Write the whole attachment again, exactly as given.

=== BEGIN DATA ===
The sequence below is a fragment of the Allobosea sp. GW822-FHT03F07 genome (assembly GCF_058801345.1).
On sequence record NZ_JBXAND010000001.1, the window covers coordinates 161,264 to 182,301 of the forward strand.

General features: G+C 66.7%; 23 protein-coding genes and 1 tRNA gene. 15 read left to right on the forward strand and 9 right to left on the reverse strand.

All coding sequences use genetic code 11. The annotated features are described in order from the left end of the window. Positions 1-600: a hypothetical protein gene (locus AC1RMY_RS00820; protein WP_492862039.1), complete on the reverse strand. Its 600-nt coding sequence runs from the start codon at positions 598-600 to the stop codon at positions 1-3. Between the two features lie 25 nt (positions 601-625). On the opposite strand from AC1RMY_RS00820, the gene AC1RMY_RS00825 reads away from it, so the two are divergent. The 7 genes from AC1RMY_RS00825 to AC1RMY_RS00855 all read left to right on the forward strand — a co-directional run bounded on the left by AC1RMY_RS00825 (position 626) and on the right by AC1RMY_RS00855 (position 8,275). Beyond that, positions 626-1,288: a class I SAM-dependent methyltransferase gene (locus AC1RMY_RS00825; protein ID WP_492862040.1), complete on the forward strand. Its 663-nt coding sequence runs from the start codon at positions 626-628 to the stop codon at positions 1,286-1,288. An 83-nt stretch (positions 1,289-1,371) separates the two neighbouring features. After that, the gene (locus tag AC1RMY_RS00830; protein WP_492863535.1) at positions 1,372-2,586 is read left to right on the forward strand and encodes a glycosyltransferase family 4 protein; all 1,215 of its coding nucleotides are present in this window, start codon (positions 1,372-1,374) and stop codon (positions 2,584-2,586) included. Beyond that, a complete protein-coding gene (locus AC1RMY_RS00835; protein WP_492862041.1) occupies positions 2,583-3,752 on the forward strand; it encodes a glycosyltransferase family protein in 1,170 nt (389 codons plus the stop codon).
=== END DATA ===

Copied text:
The sequence below is a fragment of the Allobosea sp. GW822-FHT03F07 genome (assembly GCF_058801345.1).
On sequence record NZ_JBXAND010000001.1, the window covers coordinates 161,264 to 182,301 of the forward strand.

General features: G+C 66.7%; 23 protein-coding genes and 1 tRNA gene. 15 read left to right on the forward strand and 9 right to left on the reverse strand.

All coding sequences use genetic code 11. The annotated features are described in order from the left end of the window. Positions 1-600: a hypothetical protein gene (locus AC1RMY_RS00820; protein WP_492862039.1), complete on the reverse strand. Its 600-nt coding sequence runs from the start codon at positions 598-600 to the stop codon at positions 1-3. Between the two features lie 25 nt (positions 601-625). On the opposite strand from AC1RMY_RS00820, the gene AC1RMY_RS00825 reads away from it, so the two are divergent. The 7 genes from AC1RMY_RS00825 to AC1RMY_RS00855 all read left to right on the forward strand — a co-directional run bounded on the left by AC1RMY_RS00825 (position 626) and on the right by AC1RMY_RS00855 (position 8,275). Beyond that, positions 626-1,288: a class I SAM-dependent methyltransferase gene (locus AC1RMY_RS00825; protein ID WP_492862040.1), complete on the forward strand. Its 663-nt coding sequence runs from the start codon at positions 626-628 to the stop codon at positions 1,286-1,288. An 83-nt stretch (positions 1,289-1,371) separates the two neighbouring features. After that, the gene (locus tag AC1RMY_RS00830; protein WP_492863535.1) at positions 1,372-2,586 is read left to right on the forward strand and encodes a glycosyltransferase family 4 protein; all 1,215 of its coding nucleotides are present in this window, start codon (positions 1,372-1,374) and stop codon (positions 2,584-2,586) included. Beyond that, a complete protein-coding gene (locus AC1RMY_RS00835; protein WP_492862041.1) occupies positions 2,583-3,752 on the forward strand; it encodes a glycosyltransferase family protein in 1,170 nt (389 codons plus the stop codon).